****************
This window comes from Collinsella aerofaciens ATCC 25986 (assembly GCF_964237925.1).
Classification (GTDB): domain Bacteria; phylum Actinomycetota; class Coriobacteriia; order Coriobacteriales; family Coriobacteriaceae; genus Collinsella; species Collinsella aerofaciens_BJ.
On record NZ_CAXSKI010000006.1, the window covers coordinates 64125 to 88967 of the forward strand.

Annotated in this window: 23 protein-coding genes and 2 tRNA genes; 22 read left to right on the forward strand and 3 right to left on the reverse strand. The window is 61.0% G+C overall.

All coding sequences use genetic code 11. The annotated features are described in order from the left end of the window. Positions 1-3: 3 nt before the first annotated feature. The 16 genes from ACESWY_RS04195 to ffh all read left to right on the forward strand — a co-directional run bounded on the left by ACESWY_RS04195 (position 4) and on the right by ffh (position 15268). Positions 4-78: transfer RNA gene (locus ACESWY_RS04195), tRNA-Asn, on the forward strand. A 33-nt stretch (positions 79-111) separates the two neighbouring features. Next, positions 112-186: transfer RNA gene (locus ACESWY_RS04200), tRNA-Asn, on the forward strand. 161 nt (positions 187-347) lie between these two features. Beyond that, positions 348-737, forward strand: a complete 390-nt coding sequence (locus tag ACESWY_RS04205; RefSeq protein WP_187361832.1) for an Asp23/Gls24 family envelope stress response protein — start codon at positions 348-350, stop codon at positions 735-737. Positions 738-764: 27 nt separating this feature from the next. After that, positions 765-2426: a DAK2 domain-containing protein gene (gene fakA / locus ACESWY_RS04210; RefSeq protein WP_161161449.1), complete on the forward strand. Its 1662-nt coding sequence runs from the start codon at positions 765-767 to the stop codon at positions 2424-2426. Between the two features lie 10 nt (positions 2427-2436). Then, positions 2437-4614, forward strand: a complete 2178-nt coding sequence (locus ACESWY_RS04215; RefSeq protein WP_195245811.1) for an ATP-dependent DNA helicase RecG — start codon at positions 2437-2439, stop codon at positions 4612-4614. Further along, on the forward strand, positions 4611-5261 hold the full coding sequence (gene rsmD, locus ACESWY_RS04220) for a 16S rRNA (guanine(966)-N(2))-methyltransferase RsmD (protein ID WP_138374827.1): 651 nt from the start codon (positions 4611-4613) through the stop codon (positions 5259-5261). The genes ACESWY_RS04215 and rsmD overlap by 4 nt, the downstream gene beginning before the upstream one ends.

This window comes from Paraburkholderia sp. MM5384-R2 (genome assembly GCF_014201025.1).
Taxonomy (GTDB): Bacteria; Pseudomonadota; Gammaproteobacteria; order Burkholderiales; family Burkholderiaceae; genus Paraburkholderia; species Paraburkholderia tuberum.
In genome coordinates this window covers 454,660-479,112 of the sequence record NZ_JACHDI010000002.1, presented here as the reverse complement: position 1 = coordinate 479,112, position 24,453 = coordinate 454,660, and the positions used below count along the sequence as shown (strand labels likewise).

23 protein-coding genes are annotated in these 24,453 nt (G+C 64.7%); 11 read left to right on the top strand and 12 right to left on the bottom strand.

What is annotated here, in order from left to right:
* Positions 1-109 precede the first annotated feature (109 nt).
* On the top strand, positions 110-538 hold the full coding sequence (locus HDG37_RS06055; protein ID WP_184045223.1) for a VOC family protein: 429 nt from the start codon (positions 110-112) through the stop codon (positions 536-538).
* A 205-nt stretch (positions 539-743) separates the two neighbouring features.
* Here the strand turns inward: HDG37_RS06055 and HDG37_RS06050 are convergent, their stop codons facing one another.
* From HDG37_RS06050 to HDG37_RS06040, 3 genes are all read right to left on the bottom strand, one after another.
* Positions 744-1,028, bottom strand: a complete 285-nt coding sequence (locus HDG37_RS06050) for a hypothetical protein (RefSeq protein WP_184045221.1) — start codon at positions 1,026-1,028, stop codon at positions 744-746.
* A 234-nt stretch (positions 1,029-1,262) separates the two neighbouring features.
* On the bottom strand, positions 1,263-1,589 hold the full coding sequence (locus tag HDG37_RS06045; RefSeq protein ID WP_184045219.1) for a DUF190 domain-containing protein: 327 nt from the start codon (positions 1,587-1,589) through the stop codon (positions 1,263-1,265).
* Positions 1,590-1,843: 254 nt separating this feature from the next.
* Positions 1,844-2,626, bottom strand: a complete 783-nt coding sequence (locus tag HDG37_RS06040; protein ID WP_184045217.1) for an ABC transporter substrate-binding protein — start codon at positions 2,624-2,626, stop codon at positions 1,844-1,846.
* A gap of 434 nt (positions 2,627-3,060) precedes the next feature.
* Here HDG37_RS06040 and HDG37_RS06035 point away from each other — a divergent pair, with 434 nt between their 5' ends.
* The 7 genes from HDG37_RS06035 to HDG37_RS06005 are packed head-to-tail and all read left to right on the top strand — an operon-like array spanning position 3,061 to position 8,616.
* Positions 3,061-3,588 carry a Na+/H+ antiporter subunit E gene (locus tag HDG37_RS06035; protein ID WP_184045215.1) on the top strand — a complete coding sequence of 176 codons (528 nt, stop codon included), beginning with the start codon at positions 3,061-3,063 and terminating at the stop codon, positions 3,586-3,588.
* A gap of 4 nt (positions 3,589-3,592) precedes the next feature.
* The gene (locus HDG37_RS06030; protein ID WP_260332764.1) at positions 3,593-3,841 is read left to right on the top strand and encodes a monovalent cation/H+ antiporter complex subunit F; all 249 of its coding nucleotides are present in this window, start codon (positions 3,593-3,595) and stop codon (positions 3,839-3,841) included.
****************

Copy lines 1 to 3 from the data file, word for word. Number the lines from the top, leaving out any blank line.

This window comes from Collinsella aerofaciens ATCC 25986 (assembly GCF_964237925.1).
Classification (GTDB): domain Bacteria; phylum Actinomycetota; class Coriobacteriia; order Coriobacteriales; family Coriobacteriaceae; genus Collinsella; species Collinsella aerofaciens_BJ.
On record NZ_CAXSKI010000006.1, the window covers coordinates 64125 to 88967 of the forward strand.